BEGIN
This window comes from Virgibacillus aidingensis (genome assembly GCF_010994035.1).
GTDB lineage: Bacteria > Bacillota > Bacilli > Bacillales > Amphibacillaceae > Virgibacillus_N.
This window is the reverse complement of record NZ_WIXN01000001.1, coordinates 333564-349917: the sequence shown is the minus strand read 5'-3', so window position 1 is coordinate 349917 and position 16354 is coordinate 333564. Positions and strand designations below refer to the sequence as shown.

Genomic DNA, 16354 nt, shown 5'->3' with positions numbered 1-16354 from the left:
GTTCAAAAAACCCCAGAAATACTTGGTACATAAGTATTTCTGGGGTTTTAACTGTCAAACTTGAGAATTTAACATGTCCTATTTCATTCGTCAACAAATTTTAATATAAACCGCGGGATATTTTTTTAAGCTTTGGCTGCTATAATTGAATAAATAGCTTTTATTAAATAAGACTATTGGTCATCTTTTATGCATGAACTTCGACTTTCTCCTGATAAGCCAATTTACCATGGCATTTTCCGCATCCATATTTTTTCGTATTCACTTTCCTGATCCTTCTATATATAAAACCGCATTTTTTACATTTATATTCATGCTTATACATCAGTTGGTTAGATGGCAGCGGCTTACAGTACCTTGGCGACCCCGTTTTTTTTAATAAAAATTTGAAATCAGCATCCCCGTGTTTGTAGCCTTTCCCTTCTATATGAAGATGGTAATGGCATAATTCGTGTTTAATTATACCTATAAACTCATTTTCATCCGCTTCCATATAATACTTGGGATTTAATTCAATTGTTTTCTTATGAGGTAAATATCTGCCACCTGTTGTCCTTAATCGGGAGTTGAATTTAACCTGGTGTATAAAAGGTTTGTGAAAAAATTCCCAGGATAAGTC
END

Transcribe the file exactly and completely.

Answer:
This window comes from Virgibacillus aidingensis (genome assembly GCF_010994035.1).
GTDB lineage: Bacteria > Bacillota > Bacilli > Bacillales > Amphibacillaceae > Virgibacillus_N.
This window is the reverse complement of record NZ_WIXN01000001.1, coordinates 333564-349917: the sequence shown is the minus strand read 5'-3', so window position 1 is coordinate 349917 and position 16354 is coordinate 333564. Positions and strand designations below refer to the sequence as shown.

Genomic DNA, 16354 nt, shown 5'->3' with positions numbered 1-16354 from the left:
GTTCAAAAAACCCCAGAAATACTTGGTACATAAGTATTTCTGGGGTTTTAACTGTCAAACTTGAGAATTTAACATGTCCTATTTCATTCGTCAACAAATTTTAATATAAACCGCGGGATATTTTTTTAAGCTTTGGCTGCTATAATTGAATAAATAGCTTTTATTAAATAAGACTATTGGTCATCTTTTATGCATGAACTTCGACTTTCTCCTGATAAGCCAATTTACCATGGCATTTTCCGCATCCATATTTTTTCGTATTCACTTTCCTGATCCTTCTATATATAAAACCGCATTTTTTACATTTATATTCATGCTTATACATCAGTTGGTTAGATGGCAGCGGCTTACAGTACCTTGGCGACCCCGTTTTTTTTAATAAAAATTTGAAATCAGCATCCCCGTGTTTGTAGCCTTTCCCTTCTATATGAAGATGGTAATGGCATAATTCGTGTTTAATTATACCTATAAACTCATTTTCATCCGCTTCCATATAATACTTGGGATTTAATTCAATTGTTTTCTTATGAGGTAAATATCTGCCACCTGTTGTCCTTAATCGGGAGTTGAATTTAACCTGGTGTATAAAAGGTTTGTGAAAAAATTCCCAGGATAAGTC